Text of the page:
The Rolling Stones’ Guide to Leadership
Just assuming that great musical acts succeed by raw talent alone, a string of hits or a controlling manager would be wrong. Successful musical artists succeed over the long haul by having a leader. We know that Justin Timberlake is a mastermind businessman. Beyoncé’s new video album, Lemonade, is not only a creative breakthrough—it demonstrates a willingness to lead and innovate. These two leaders are creating a new way of doing business.
The late Glenn Frey was the CEO of the Eagles. He ran the band with Don Henley, but Glenn was the guy at the helm leading one of the most successful American rock bands in history. He led the Eagles with a strong hand, was able to get the most from each member, and held the group to the highest standards. Every performance mattered.
I read a great article in the Wall Street Journal by Rich Cohen that got me thinking about how great musical acts become and remain successful by having strong leaders. The WSJ article credits Keith Richards for differentiating the Stones from the Beatles by recognizing the Beatles had staked the high ground on the cute, lovable, nonthreatening boys next door. The Beatles were the “white hats,” so the Stones had no choice but to be the black hats. There was an opening in the market and they seized it.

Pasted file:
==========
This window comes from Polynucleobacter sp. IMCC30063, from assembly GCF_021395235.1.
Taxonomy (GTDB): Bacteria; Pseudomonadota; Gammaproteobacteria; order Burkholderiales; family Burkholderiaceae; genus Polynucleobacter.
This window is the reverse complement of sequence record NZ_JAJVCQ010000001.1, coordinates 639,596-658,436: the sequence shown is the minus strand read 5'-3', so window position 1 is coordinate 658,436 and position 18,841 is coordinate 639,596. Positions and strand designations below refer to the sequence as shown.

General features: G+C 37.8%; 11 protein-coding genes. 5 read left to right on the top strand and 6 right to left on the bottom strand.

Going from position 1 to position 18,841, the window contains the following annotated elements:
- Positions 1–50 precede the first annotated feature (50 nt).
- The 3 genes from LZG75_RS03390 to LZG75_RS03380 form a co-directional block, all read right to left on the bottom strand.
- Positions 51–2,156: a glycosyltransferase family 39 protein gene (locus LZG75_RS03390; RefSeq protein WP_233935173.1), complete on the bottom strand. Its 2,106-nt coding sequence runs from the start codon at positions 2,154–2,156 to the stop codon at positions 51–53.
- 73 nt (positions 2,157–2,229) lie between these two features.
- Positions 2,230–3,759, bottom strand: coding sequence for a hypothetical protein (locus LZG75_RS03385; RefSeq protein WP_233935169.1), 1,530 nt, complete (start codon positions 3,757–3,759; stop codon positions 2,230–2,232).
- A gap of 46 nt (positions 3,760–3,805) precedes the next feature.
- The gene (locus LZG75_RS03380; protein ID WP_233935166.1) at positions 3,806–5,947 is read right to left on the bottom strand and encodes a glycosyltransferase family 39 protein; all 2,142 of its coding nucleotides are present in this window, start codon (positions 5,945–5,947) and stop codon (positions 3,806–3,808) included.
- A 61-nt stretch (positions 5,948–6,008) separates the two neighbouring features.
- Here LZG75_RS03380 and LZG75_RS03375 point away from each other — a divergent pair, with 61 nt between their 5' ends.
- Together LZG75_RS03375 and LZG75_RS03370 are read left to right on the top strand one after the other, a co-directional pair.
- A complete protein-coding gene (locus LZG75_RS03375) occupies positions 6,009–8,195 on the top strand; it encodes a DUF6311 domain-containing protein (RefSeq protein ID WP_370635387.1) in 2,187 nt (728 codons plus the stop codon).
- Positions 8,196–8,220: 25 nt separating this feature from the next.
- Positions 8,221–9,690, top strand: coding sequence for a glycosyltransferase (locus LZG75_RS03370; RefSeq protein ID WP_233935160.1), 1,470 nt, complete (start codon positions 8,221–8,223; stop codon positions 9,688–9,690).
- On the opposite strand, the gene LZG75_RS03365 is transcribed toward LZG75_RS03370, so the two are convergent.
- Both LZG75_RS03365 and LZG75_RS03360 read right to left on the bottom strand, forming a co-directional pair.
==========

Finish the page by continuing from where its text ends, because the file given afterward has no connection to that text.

As Cohen notes, the Stones also reinvented themselves time after time. From cover band, to 60s Pop, to 70s Groove to 80s New Wave. They finally ran out of steam, but their musical library is so exhaustive they are still selling out arenas even though Mick is now 72 (Mick and I share the same birthday, but thankfully not the same birth year).
“So what? What’s the implication?” you ask. The way I see it, no organization succeeds without a leader. We know IBM, Apple and Google need a leader. But so does a great high school drama department, so does a successful Boy Scout troop, so does the local charity, so does a wild, unruly, rebellious rock band … and so does your organization.
I can’t be reminded enough how important leadership is. Take a minute and ask yourself, “How am I leading my organization? What contribution am I making to my industry? How am I improving the quality of life for those with whom I work?” Anyone can be a boss. Leadership takes courage, love and vision. Every day presents a new opportunity to lead. People are counting on us.
Today is a great day to look at the leaders you admire and remind yourself that people are watching you. Give them something to admire.